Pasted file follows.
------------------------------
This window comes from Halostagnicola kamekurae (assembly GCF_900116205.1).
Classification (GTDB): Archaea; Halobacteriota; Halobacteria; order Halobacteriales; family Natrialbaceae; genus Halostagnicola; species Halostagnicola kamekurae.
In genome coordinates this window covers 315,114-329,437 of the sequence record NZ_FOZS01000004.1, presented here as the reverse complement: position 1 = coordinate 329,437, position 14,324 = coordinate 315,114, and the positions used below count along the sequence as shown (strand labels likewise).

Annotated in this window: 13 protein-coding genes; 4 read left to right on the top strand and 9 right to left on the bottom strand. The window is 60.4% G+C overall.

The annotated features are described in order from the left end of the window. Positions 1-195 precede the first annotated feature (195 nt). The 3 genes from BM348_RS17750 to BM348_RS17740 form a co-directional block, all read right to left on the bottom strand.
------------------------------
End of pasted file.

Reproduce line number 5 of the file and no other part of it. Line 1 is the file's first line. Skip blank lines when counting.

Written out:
The annotated features are described in order from the left end of the window. Positions 1-195 precede the first annotated feature (195 nt). The 3 genes from BM348_RS17750 to BM348_RS17740 form a co-directional block, all read right to left on the bottom strand.